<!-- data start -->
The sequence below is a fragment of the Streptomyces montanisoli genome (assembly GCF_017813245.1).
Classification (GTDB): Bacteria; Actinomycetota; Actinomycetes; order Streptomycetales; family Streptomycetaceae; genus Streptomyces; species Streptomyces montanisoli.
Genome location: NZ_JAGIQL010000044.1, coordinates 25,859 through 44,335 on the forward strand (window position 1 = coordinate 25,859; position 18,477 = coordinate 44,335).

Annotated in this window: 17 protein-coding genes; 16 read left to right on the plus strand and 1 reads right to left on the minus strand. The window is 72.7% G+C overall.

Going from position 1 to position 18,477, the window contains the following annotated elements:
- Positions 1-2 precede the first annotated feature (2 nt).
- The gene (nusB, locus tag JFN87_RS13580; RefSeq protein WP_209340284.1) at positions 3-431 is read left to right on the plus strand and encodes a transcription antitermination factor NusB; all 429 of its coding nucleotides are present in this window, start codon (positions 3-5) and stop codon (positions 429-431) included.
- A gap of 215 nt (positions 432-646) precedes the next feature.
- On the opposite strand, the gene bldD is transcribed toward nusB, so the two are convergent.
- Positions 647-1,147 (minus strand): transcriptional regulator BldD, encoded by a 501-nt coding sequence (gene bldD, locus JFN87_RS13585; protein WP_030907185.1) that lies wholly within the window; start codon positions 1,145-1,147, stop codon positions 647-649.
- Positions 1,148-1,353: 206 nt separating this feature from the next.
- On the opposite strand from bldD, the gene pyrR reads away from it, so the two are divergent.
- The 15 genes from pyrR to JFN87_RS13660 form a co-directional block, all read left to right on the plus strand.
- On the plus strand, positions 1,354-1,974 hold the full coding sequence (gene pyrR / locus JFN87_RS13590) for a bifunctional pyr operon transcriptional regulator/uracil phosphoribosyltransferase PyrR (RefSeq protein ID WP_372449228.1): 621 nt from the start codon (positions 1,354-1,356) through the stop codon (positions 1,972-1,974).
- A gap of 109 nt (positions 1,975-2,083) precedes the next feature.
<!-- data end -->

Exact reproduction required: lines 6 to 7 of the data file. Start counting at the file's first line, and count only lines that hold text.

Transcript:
- Positions 1-2 precede the first annotated feature (2 nt).
- The gene (nusB, locus tag JFN87_RS13580; RefSeq protein WP_209340284.1) at positions 3-431 is read left to right on the plus strand and encodes a transcription antitermination factor NusB; all 429 of its coding nucleotides are present in this window, start codon (positions 3-5) and stop codon (positions 429-431) included.